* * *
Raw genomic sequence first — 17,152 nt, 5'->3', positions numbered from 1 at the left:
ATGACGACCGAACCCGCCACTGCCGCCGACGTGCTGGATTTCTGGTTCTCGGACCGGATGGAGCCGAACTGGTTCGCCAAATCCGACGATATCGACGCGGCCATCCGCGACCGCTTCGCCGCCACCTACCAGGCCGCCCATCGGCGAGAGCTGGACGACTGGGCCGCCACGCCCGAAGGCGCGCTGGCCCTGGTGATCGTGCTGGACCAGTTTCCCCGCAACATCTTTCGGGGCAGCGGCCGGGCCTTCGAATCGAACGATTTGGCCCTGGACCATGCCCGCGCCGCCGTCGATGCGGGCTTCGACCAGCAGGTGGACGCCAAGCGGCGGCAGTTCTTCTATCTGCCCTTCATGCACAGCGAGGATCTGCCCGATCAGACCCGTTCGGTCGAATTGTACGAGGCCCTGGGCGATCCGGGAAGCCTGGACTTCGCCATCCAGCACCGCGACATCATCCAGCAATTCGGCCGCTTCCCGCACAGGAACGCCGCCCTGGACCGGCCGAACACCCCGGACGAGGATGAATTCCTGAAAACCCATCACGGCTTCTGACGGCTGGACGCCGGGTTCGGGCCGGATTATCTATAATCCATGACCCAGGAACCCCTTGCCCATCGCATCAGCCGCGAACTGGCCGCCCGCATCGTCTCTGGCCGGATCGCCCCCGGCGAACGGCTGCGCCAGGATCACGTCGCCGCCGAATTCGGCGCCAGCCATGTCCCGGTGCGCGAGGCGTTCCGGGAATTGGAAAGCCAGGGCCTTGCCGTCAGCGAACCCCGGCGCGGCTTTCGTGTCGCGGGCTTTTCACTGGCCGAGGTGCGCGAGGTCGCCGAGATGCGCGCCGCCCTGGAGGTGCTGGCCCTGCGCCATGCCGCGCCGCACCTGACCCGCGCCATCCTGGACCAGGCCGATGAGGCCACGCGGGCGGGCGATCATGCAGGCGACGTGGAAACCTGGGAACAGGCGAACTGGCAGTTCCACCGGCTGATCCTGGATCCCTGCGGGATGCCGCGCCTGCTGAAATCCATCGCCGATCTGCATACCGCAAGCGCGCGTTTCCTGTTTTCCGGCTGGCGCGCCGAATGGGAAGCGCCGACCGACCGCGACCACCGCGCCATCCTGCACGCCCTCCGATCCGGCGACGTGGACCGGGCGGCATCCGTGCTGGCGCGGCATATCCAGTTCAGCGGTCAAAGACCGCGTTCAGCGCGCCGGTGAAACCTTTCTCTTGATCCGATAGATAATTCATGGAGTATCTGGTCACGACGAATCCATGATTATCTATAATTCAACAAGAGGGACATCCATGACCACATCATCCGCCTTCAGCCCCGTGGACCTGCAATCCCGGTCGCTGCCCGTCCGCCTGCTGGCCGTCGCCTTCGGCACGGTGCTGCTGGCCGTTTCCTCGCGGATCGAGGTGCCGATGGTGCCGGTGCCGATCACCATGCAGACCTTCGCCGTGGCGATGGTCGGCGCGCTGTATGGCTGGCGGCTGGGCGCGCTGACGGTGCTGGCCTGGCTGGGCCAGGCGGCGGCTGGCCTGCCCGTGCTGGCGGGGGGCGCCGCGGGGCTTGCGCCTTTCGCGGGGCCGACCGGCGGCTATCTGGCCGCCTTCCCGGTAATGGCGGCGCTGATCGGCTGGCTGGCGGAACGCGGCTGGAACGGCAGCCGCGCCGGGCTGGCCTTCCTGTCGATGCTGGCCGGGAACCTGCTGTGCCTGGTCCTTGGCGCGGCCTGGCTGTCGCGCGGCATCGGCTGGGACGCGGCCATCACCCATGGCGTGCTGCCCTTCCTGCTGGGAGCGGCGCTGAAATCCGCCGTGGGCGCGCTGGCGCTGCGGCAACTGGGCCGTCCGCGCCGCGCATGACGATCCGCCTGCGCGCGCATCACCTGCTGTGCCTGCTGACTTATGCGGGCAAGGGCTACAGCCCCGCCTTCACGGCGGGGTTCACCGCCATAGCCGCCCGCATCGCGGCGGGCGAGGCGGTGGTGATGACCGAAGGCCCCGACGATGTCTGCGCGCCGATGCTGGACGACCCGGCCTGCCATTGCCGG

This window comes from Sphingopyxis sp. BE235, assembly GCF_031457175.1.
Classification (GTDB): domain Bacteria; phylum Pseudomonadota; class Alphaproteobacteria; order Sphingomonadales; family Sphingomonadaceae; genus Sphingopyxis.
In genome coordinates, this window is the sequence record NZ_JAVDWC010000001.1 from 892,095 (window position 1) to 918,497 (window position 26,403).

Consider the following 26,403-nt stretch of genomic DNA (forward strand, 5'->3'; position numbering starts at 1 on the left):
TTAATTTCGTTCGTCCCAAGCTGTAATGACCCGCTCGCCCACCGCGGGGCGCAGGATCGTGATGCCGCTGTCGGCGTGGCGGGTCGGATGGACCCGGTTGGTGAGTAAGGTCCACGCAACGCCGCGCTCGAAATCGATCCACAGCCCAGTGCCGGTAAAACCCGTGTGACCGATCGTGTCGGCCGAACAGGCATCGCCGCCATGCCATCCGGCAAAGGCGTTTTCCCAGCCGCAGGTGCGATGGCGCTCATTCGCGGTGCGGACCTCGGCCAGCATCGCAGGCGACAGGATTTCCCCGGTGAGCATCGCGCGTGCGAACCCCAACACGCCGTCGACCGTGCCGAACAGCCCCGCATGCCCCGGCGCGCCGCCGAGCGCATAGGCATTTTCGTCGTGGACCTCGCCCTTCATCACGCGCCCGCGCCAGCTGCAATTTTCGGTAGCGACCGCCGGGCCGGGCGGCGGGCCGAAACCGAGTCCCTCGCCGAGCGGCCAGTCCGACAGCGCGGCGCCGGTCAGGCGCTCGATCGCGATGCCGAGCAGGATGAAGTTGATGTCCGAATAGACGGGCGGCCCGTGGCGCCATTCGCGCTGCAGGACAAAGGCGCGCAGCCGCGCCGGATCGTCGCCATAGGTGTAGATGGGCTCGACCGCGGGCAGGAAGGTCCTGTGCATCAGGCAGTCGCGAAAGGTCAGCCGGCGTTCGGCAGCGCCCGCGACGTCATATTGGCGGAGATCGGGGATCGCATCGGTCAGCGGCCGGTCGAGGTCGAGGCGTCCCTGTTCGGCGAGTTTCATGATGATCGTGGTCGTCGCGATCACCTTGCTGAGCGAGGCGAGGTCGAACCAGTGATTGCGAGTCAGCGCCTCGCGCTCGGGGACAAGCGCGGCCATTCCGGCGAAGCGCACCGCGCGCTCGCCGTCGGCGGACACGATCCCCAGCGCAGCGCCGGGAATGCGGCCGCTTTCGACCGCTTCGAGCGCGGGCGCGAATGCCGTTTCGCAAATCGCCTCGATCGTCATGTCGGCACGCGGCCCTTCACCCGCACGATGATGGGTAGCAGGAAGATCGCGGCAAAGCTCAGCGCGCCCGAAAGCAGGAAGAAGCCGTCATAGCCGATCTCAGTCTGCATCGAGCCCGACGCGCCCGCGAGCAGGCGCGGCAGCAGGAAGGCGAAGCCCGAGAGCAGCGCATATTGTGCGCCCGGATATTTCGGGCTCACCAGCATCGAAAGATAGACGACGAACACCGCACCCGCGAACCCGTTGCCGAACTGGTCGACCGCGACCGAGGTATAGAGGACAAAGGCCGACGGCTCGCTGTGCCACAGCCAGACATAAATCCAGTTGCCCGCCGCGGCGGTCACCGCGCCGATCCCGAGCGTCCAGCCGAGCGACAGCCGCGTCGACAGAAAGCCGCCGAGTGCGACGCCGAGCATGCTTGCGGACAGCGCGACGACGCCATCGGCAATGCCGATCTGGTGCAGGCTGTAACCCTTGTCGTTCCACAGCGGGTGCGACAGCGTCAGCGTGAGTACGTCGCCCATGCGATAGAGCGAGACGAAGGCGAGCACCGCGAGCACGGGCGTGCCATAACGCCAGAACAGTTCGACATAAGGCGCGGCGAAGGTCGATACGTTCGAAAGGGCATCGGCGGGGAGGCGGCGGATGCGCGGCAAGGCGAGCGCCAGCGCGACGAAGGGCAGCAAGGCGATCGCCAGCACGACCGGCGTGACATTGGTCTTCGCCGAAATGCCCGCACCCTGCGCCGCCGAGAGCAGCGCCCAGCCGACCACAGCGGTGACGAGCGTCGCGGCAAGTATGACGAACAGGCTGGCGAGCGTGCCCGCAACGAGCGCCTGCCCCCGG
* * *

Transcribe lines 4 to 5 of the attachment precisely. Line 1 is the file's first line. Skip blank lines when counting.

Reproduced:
Classification (GTDB): domain Bacteria; phylum Pseudomonadota; class Alphaproteobacteria; order Sphingomonadales; family Sphingomonadaceae; genus Sphingopyxis.
In genome coordinates, this window is the sequence record NZ_JAVDWC010000001.1 from 892,095 (window position 1) to 918,497 (window position 26,403).